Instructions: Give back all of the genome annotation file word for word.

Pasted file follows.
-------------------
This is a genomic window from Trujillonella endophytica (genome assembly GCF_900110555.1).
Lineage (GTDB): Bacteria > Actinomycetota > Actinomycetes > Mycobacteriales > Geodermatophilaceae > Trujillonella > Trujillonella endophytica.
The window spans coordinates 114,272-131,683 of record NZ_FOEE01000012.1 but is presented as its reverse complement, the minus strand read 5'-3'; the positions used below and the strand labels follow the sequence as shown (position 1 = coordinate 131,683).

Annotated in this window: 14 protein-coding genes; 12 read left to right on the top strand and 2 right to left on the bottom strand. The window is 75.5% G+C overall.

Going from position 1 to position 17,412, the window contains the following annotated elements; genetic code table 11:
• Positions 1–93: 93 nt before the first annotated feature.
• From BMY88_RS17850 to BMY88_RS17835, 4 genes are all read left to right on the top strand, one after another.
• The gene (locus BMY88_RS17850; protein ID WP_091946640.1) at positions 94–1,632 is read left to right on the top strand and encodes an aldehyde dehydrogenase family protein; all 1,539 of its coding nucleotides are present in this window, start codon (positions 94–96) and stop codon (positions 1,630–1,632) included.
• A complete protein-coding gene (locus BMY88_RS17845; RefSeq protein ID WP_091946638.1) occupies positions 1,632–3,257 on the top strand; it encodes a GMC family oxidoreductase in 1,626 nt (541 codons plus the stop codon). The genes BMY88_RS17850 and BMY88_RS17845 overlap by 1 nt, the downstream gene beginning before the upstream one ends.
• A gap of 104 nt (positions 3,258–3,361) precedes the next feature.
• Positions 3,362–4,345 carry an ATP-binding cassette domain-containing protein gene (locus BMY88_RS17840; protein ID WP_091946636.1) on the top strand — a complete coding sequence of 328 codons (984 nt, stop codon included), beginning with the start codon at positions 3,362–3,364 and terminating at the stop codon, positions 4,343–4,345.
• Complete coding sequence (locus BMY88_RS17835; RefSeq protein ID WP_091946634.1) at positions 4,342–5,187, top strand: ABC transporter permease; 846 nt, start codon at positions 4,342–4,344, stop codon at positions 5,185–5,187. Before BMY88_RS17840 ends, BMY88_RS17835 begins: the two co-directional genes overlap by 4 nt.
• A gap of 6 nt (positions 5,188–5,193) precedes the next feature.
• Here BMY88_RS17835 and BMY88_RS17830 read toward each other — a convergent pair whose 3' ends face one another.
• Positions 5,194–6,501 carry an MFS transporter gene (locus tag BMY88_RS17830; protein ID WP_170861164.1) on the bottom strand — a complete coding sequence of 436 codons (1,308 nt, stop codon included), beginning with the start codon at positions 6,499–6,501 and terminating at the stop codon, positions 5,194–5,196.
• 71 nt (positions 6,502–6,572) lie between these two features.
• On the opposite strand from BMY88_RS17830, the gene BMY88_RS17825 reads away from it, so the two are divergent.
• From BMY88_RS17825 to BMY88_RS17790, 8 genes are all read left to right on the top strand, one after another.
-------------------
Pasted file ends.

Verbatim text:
This is a genomic window from Trujillonella endophytica (genome assembly GCF_900110555.1).
Lineage (GTDB): Bacteria > Actinomycetota > Actinomycetes > Mycobacteriales > Geodermatophilaceae > Trujillonella > Trujillonella endophytica.
The window spans coordinates 114,272-131,683 of record NZ_FOEE01000012.1 but is presented as its reverse complement, the minus strand read 5'-3'; the positions used below and the strand labels follow the sequence as shown (position 1 = coordinate 131,683).

Annotated in this window: 14 protein-coding genes; 12 read left to right on the top strand and 2 right to left on the bottom strand. The window is 75.5% G+C overall.

Going from position 1 to position 17,412, the window contains the following annotated elements; genetic code table 11:
• Positions 1–93: 93 nt before the first annotated feature.
• From BMY88_RS17850 to BMY88_RS17835, 4 genes are all read left to right on the top strand, one after another.
• The gene (locus BMY88_RS17850; protein ID WP_091946640.1) at positions 94–1,632 is read left to right on the top strand and encodes an aldehyde dehydrogenase family protein; all 1,539 of its coding nucleotides are present in this window, start codon (positions 94–96) and stop codon (positions 1,630–1,632) included.
• A complete protein-coding gene (locus BMY88_RS17845; RefSeq protein ID WP_091946638.1) occupies positions 1,632–3,257 on the top strand; it encodes a GMC family oxidoreductase in 1,626 nt (541 codons plus the stop codon). The genes BMY88_RS17850 and BMY88_RS17845 overlap by 1 nt, the downstream gene beginning before the upstream one ends.
• A gap of 104 nt (positions 3,258–3,361) precedes the next feature.
• Positions 3,362–4,345 carry an ATP-binding cassette domain-containing protein gene (locus BMY88_RS17840; protein ID WP_091946636.1) on the top strand — a complete coding sequence of 328 codons (984 nt, stop codon included), beginning with the start codon at positions 3,362–3,364 and terminating at the stop codon, positions 4,343–4,345.
• Complete coding sequence (locus BMY88_RS17835; RefSeq protein ID WP_091946634.1) at positions 4,342–5,187, top strand: ABC transporter permease; 846 nt, start codon at positions 4,342–4,344, stop codon at positions 5,185–5,187. Before BMY88_RS17840 ends, BMY88_RS17835 begins: the two co-directional genes overlap by 4 nt.
• A gap of 6 nt (positions 5,188–5,193) precedes the next feature.
• Here BMY88_RS17835 and BMY88_RS17830 read toward each other — a convergent pair whose 3' ends face one another.
• Positions 5,194–6,501 carry an MFS transporter gene (locus tag BMY88_RS17830; protein ID WP_170861164.1) on the bottom strand — a complete coding sequence of 436 codons (1,308 nt, stop codon included), beginning with the start codon at positions 6,499–6,501 and terminating at the stop codon, positions 5,194–5,196.
• 71 nt (positions 6,502–6,572) lie between these two features.
• On the opposite strand from BMY88_RS17830, the gene BMY88_RS17825 reads away from it, so the two are divergent.
• From BMY88_RS17825 to BMY88_RS17790, 8 genes are all read left to right on the top strand, one after another.